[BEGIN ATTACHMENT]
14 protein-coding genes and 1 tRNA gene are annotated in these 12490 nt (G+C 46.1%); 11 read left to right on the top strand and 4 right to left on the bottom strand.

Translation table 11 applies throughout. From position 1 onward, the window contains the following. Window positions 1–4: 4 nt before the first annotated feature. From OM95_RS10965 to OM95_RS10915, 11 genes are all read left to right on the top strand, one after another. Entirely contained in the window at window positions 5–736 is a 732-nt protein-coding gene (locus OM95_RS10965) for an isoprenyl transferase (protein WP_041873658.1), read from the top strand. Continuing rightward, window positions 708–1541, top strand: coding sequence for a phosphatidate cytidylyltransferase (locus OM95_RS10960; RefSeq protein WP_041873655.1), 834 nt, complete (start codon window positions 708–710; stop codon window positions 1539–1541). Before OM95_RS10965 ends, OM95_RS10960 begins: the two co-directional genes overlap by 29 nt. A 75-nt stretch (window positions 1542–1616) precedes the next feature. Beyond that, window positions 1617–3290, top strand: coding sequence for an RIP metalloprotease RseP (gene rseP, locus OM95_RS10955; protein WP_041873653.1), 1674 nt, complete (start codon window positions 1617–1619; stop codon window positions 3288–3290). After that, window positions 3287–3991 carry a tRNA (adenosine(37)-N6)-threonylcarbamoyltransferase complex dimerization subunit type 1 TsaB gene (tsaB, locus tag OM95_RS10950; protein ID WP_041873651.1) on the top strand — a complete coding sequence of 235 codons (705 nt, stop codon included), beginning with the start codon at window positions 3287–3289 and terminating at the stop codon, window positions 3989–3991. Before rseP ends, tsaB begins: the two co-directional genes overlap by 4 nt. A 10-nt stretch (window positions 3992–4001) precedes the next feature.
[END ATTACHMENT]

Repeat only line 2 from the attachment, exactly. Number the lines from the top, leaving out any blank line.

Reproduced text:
Translation table 11 applies throughout. From position 1 onward, the window contains the following. Window positions 1–4: 4 nt before the first annotated feature. From OM95_RS10965 to OM95_RS10915, 11 genes are all read left to right on the top strand, one after another. Entirely contained in the window at window positions 5–736 is a 732-nt protein-coding gene (locus OM95_RS10965) for an isoprenyl transferase (protein WP_041873658.1), read from the top strand. Continuing rightward, window positions 708–1541, top strand: coding sequence for a phosphatidate cytidylyltransferase (locus OM95_RS10960; RefSeq protein WP_041873655.1), 834 nt, complete (start codon window positions 708–710; stop codon window positions 1539–1541). Before OM95_RS10965 ends, OM95_RS10960 begins: the two co-directional genes overlap by 29 nt. A 75-nt stretch (window positions 1542–1616) precedes the next feature. Beyond that, window positions 1617–3290, top strand: coding sequence for an RIP metalloprotease RseP (gene rseP, locus OM95_RS10955; protein WP_041873653.1), 1674 nt, complete (start codon window positions 1617–1619; stop codon window positions 3288–3290). After that, window positions 3287–3991 carry a tRNA (adenosine(37)-N6)-threonylcarbamoyltransferase complex dimerization subunit type 1 TsaB gene (tsaB, locus tag OM95_RS10950; protein ID WP_041873651.1) on the top strand — a complete coding sequence of 235 codons (705 nt, stop codon included), beginning with the start codon at window positions 3287–3289 and terminating at the stop codon, window positions 3989–3991. Before rseP ends, tsaB begins: the two co-directional genes overlap by 4 nt. A 10-nt stretch (window positions 3992–4001) precedes the next feature.